What Does This Knob Do?
I was doing an aircraft checkout with a club member who has been around a while. Once the pilot had the engine running, I noticed one of our microphones was unsquelched, feeding the now-substantial cockpit noise through the audio panel into our headsets. The mic was so sensitive that it made hearing the pilot and, worse, ATC difficult. I kept waiting for the pilot to adjust the squelch on the Garmin audio panel to suppress the noise, but he seemed oblivious to it.
After calling out “Say again” a couple times to ground control, he taxied out, did his runup and after more ‘say again please’, we took off. The noise level in our headsets was getting uncomfortable. Although he fiddled with radio volume, not once did he touch the squelch knobs.
When I finally asked him about setting the squelch to get rid of the noise he acted was unsure what to do. He muttered something about crappy avionics.
What and Why Squelch?
The word squelch means to suppress. In your audio panel, the squelch circuit is meant to suppress the sensitivity or gain of the headset microphones. Some panels have an auto-squelch that sets the baseline sensitivity for you based on ambient noise levels, but most have a pilot-adjustable squelch.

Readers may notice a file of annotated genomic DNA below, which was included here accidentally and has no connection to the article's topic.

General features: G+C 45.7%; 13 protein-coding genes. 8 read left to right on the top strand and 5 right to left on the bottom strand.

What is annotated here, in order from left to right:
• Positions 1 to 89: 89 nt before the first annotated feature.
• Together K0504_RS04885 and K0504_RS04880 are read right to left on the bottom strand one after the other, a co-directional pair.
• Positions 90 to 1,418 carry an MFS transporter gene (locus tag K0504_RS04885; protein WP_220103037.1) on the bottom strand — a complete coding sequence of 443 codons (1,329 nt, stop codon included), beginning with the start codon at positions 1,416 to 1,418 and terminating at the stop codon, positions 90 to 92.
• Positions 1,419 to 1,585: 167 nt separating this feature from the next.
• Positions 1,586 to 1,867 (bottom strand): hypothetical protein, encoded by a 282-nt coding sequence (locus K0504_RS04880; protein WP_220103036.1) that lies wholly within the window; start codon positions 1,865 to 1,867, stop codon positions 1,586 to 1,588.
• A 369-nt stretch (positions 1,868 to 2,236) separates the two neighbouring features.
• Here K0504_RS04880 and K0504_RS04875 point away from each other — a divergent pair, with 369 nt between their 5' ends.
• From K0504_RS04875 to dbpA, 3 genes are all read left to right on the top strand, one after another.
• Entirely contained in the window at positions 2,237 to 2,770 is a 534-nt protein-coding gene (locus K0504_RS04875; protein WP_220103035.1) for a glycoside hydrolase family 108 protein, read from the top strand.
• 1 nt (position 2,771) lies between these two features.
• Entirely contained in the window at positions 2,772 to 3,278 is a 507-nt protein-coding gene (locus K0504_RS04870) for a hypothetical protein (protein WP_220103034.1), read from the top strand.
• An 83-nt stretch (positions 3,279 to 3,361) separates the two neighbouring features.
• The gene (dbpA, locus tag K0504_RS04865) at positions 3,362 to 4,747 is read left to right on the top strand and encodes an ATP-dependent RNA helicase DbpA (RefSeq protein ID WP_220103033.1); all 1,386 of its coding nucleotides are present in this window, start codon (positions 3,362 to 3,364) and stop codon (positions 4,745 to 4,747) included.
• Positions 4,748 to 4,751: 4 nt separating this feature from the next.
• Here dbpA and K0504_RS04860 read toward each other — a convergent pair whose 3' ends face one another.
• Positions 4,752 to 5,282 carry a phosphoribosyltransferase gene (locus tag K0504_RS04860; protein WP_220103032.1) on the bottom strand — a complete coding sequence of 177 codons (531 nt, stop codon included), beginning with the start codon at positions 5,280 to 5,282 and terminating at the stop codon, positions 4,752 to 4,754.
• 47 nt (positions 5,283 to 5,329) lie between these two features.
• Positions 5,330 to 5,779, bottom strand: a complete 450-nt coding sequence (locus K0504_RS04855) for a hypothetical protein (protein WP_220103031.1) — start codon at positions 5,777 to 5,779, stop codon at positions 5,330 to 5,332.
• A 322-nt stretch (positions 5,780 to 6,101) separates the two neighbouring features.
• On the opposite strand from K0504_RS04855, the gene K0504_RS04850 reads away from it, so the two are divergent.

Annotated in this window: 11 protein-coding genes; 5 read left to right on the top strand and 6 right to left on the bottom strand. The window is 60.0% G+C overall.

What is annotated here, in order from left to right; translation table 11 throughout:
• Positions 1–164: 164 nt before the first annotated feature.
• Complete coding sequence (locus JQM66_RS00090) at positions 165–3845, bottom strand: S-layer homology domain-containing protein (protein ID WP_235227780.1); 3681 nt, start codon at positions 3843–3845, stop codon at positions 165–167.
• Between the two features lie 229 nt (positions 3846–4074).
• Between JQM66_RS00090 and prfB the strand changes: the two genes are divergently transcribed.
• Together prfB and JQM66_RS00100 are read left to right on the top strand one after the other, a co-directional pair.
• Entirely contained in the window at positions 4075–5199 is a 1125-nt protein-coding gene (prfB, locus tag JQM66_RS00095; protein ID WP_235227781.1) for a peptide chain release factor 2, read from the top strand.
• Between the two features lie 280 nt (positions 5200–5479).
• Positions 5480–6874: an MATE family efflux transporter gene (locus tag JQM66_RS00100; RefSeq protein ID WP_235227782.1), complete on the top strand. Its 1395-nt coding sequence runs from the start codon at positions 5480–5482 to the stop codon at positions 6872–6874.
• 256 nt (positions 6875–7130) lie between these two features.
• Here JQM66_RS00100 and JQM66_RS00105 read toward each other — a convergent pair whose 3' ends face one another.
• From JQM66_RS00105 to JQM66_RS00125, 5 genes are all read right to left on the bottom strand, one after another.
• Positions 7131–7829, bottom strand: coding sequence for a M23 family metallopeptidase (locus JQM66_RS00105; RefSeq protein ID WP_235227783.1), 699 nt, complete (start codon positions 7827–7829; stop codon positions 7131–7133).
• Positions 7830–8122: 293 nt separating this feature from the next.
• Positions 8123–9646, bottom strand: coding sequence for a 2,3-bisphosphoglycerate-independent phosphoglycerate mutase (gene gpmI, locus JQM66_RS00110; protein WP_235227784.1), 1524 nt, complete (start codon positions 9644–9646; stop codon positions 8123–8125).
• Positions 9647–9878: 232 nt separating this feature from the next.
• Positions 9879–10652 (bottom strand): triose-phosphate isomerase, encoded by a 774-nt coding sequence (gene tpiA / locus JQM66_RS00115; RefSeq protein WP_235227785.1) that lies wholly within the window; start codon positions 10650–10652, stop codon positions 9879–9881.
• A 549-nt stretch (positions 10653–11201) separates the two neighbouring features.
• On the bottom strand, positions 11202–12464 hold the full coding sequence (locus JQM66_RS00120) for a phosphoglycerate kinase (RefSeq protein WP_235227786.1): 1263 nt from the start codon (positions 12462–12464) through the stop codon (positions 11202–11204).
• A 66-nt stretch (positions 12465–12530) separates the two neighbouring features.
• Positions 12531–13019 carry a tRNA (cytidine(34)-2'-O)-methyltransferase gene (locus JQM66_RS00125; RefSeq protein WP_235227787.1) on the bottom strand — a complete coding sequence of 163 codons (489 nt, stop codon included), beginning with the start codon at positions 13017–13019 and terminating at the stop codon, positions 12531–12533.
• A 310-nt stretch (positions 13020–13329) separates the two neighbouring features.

To adjust microphone sensitivity, first locate the squelch knob. On some older intercom installations, squelch is commonly controlled by a dedicated knob that adjusts the gain on the microphones of all the headsets in use at the same time. On others it might be the outer, concentric ring that surrounds the intercom volume knob.
The PM 1000 intercom shown here, as well as the previously mentioned Garmin GMA 340, has two sets of knobs, the outer ring of which adjust the mics of the pilot and copilot separately. And on the GMA 340, when you pull the right-side volume knob, it allows you to adjust the gain of the mics for the backseat passengers
To adjust squelch, first make sure nobody speaks for a few seconds. Then turn your intercom volume up much higher than normal to make it easy for you to hear an open mic. Now turn the squelch knob, or ring, counterclockwise until you hear the microphone click open. You will probably hear a hiss or hum and any ambient cockpit noise such as the engine will be fed into your headset. Now turn the knob or ring slowly clockwise just until the noise is suppressed. Once you’re done, you should readjust the intercom volume to a normal level to avoid yours or your passenger’s voice blasting your eardrums. Finally, do a mic and volume test for each of the passengers. Again, on the GMA 340 you will have to do yourself, your copilot and your backseat passengers separately.